Date of Degree


Document Type


Degree Name



Educational Psychology


Alpana Bhattacharya


Linnea Ehri

Committee Members

David Rindskopf

Subject Categories

Educational Psychology


vocabulary instructional methods, sensory motor categories and features, pseudo words, word definitions, free recall, word recall, and mnemonic strategies


This dissertation research focused on how the mental imagery that college students created and associated with pseudo vocabulary words affected the degree to which they learned and remembered the meanings and pronunciations of those words. The following major questions were investigated: 1) Does having college students generate sensory motor images elaborating the meanings of pseudo words produce better memory for the words and their meanings than generating visual images? 2) Does having students generate images of either sort produce better memory for the words than having students practice verbal meanings of the words? The purpose of this dissertation research was to examine empirical support for the following theoretical frameworks: Sadoski and Paivio’s (2001) dual coding theory, Heilman, Blair, and Rupley’s (1990) multisensory approach to vocabulary instruction, Birsh’s (2007) theory of multisensory teaching, and Thelen, Schoner, Scheier, and Smith’s (2001) theory of embodied cognition. Three different interventions for the teaching of vocabulary to college students were compared: 1) having students generate sensory-motor imagery that included auditory, visual, textural, olfactory, gustatory, and kinesthetic features; 2) having students generate imagery that included only visual features; and 3) in a verbal control condition, having students repeat the meanings of the vocabulary words without generating any type of imagery.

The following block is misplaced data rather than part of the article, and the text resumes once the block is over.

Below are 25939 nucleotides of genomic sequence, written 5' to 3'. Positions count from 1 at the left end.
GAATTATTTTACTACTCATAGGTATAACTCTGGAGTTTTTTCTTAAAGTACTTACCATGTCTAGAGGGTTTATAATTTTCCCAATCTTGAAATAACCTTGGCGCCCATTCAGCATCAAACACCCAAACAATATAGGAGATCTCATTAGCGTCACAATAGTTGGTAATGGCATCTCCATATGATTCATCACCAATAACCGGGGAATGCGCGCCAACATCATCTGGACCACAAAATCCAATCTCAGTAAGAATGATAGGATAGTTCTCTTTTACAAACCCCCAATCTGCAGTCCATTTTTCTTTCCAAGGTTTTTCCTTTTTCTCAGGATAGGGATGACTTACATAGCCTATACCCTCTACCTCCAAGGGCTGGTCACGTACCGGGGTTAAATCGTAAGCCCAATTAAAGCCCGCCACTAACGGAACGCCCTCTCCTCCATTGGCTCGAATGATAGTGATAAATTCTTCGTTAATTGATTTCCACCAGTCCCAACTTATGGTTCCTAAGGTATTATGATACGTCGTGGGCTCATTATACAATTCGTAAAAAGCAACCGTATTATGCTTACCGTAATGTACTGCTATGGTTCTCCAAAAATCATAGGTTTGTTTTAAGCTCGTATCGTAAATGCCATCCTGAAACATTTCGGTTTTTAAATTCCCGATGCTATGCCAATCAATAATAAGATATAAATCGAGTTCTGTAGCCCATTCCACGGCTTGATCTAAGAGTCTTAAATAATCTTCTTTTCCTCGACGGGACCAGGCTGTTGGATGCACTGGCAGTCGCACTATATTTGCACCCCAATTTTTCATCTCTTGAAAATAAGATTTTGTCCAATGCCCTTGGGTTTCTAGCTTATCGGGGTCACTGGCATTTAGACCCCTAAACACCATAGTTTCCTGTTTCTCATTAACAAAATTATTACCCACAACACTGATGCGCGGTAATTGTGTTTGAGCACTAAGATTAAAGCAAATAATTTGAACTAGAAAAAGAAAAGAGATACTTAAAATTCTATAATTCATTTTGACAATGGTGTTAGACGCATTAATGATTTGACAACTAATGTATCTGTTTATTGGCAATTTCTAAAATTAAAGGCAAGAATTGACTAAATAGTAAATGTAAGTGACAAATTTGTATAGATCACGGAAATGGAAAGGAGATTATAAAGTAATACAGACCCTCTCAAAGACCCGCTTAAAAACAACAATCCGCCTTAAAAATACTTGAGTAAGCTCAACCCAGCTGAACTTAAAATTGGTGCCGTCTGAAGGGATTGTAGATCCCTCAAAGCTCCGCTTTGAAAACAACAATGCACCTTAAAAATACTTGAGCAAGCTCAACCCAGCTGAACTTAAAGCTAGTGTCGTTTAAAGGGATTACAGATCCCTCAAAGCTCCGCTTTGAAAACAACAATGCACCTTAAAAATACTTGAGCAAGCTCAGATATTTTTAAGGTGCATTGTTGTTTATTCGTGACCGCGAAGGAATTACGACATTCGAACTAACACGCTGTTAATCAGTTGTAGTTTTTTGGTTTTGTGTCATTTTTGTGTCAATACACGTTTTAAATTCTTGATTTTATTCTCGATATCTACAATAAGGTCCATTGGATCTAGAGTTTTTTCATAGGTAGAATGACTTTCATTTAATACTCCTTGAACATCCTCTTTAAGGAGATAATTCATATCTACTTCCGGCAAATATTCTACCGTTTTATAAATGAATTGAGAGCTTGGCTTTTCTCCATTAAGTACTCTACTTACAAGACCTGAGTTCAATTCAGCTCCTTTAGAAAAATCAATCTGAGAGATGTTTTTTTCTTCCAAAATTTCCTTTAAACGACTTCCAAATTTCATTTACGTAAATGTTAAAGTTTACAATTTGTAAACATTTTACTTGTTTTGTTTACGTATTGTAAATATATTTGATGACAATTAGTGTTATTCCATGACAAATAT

Findings indicated a significant effect of trials on definition recall during training as well as significant effects of treatment on the learning of definitions during training, on the quantitative count of categories and features in the mental imagery reports and on training time. Although students in the sensory motor condition generated a larger number of categories and features in their imagery reports, this did not significantly improve their memory of spellings, pronunciations, or definitions on posttests compared to students in the visual and verbal treatment conditions. Furthermore, even though the sensory motor group had significantly longer training times than the visual group, which had significantly longer training times than the verbal control group, this did not improve vocabulary learning. However, the performance of students recalling definitions during the first and second test trials of learning explained significant variance across all posttests confirming the effects of vocabulary training. Students in both the sensory motor and visual groups recalled significantly more definitions than students in the verbal control group in the first training test trial when scores were adjusted for entry level performance on a vocabulary pretest. However, the verbal group caught up in the second test trial where no significant differences were found. In conclusion, each of the three conditions in this study provided an effective method of vocabulary instruction and the combination of these methods could be of great educational value for students at all levels.